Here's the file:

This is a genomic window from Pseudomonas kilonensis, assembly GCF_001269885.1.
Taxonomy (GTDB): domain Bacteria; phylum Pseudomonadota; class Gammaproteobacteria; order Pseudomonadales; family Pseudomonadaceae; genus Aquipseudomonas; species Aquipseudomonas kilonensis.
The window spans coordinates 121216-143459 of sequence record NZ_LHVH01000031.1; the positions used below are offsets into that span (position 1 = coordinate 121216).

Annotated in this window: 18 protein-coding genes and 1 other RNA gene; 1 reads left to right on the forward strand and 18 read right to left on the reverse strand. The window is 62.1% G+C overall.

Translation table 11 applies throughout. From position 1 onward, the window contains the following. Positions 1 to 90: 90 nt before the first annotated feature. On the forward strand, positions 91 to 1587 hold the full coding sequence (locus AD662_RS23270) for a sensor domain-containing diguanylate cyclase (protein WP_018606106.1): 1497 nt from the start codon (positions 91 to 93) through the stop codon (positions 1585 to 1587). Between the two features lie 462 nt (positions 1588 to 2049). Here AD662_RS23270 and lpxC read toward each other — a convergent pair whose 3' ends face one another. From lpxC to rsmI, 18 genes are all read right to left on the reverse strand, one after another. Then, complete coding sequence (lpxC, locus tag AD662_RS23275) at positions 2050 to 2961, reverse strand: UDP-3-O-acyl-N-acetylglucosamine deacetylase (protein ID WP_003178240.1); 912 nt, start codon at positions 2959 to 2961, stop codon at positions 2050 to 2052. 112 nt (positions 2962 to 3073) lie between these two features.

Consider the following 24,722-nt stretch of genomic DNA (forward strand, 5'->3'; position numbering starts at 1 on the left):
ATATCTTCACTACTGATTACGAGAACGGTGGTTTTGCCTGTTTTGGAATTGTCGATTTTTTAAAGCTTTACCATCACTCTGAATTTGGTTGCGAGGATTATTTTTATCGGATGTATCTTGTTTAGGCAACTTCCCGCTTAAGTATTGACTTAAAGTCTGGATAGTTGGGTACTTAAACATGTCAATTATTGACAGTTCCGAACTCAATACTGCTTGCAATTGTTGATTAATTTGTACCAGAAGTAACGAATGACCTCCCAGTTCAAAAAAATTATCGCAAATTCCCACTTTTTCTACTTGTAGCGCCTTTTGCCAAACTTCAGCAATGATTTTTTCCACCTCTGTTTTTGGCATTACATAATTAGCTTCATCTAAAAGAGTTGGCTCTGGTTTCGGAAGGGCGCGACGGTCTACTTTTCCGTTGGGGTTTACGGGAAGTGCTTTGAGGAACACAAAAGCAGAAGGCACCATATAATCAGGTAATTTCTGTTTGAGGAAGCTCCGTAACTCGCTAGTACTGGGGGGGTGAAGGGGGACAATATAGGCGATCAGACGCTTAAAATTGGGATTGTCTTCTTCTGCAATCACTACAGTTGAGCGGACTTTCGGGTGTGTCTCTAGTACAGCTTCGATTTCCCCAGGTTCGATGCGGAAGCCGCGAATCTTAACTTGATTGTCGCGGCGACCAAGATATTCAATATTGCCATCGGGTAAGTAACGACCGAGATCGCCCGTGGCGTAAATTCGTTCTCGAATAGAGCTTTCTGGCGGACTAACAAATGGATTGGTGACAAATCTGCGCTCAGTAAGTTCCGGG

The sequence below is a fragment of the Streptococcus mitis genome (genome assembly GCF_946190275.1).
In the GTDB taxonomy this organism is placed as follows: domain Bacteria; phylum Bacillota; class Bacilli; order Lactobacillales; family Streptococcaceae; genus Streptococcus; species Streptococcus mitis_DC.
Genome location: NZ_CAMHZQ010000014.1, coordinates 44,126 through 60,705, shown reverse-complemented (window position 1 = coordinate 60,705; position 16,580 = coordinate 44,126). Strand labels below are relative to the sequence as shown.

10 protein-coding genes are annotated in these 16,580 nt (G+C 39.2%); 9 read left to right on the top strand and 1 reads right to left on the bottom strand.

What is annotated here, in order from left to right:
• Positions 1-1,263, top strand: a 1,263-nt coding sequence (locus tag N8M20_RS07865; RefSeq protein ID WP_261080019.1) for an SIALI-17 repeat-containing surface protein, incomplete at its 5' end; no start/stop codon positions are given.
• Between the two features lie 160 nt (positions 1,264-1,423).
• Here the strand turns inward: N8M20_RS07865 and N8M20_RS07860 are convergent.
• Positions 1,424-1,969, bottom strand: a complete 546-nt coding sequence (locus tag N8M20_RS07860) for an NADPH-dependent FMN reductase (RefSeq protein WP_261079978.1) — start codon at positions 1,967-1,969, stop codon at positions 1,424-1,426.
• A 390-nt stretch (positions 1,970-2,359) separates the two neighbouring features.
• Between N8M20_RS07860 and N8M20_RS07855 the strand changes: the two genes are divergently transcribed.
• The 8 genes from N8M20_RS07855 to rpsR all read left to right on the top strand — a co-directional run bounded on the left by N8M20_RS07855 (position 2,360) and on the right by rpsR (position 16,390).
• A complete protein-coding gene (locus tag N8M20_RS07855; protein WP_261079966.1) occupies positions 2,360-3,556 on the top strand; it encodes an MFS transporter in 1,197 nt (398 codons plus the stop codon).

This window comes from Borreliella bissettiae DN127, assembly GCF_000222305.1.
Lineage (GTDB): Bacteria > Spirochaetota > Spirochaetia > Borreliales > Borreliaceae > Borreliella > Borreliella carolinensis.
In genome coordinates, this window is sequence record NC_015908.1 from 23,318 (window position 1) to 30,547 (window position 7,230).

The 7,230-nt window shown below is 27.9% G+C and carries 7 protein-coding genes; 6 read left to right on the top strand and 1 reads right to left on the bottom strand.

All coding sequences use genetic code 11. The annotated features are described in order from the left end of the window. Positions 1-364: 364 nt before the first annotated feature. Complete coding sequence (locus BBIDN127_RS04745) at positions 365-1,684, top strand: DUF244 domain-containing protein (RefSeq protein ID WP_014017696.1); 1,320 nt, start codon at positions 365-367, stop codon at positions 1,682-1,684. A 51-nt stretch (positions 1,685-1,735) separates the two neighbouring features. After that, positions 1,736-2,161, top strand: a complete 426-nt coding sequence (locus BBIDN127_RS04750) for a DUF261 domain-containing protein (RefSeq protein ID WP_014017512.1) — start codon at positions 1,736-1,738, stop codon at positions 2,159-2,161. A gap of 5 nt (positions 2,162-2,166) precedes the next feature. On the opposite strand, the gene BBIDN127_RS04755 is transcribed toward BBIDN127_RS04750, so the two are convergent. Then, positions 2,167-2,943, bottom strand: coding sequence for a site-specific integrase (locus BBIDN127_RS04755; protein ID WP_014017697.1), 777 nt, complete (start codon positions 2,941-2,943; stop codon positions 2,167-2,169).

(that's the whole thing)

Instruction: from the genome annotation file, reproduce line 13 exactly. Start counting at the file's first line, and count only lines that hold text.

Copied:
• Positions 1-1,263, top strand: a 1,263-nt coding sequence (locus tag N8M20_RS07865; RefSeq protein ID WP_261080019.1) for an SIALI-17 repeat-containing surface protein, incomplete at its 5' end; no start/stop codon positions are given.